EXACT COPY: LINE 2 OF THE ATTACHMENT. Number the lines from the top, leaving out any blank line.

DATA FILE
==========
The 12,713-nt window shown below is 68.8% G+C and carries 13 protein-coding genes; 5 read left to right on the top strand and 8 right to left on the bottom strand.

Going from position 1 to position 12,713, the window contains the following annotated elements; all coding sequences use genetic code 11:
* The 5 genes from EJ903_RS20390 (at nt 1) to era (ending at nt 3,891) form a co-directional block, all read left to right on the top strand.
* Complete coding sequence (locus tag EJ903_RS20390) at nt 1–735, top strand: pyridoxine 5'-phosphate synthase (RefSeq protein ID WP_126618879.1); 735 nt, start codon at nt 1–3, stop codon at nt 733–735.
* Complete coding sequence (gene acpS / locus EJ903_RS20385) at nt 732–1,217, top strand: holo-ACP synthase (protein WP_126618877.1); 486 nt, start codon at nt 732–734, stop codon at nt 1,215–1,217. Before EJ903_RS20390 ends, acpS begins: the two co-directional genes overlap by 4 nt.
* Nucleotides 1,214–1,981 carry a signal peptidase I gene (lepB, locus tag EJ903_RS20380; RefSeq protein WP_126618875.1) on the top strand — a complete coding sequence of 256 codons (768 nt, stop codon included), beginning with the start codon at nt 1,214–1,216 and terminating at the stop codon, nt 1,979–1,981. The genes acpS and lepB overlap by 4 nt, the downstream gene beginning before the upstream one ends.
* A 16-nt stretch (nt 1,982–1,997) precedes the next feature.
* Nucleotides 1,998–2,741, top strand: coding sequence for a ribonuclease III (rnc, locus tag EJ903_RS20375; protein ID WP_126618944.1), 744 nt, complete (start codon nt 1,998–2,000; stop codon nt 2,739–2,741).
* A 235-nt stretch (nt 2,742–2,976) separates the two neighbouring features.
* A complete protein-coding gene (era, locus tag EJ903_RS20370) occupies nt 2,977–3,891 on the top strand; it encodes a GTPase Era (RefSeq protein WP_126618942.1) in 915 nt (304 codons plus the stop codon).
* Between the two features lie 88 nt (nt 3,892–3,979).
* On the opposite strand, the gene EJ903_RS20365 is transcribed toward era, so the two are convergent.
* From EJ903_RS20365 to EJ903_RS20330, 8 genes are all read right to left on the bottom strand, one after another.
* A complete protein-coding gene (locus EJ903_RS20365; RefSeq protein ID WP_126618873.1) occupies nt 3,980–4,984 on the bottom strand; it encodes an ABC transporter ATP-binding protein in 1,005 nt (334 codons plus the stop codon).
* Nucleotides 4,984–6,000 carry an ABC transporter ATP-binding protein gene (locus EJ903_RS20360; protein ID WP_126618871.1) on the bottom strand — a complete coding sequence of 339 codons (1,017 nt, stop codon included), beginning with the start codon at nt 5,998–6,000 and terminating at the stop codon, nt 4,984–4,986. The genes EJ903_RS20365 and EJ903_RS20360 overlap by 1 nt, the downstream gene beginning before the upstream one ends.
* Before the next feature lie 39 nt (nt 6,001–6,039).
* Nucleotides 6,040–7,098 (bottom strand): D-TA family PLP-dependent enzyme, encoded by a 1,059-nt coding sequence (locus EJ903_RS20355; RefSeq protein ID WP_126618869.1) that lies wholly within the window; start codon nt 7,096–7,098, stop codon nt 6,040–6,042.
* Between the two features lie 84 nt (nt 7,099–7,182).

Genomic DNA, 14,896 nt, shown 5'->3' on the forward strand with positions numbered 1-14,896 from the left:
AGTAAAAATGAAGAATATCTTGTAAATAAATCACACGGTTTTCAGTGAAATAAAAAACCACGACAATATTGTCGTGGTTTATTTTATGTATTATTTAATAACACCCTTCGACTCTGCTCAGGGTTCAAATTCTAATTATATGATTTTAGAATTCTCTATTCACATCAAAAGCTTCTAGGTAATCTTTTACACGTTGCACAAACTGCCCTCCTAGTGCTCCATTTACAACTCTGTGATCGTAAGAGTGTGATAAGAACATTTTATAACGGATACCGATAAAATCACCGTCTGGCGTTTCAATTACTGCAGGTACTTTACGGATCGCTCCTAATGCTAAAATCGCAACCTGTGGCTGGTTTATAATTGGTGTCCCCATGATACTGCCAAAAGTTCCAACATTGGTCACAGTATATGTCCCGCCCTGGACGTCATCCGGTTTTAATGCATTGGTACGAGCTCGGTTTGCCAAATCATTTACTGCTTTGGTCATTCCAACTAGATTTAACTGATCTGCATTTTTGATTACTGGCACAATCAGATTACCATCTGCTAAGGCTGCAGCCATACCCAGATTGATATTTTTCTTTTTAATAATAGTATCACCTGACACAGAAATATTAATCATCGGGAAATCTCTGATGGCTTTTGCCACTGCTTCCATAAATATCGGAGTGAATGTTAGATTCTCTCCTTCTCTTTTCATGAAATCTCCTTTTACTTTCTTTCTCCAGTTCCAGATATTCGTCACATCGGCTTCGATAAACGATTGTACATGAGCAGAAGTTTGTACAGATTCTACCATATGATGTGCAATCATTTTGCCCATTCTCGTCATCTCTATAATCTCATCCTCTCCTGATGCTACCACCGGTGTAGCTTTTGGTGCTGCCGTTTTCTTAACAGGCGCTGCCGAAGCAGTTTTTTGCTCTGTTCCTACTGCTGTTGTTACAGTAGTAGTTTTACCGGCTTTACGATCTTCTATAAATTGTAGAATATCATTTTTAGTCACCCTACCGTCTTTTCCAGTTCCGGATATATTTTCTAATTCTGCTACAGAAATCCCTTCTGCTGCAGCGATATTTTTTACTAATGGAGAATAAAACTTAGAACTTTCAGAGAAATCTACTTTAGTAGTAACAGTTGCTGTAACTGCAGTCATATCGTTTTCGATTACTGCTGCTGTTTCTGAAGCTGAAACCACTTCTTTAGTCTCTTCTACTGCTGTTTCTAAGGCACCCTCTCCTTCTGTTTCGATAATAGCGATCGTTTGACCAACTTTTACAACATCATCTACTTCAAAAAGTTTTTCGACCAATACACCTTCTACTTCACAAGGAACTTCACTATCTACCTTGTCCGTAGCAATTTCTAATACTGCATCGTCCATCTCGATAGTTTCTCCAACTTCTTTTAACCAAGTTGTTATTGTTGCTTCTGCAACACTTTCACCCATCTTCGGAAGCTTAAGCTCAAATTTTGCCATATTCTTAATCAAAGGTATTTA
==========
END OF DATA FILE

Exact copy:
Going from position 1 to position 12,713, the window contains the following annotated elements; all coding sequences use genetic code 11: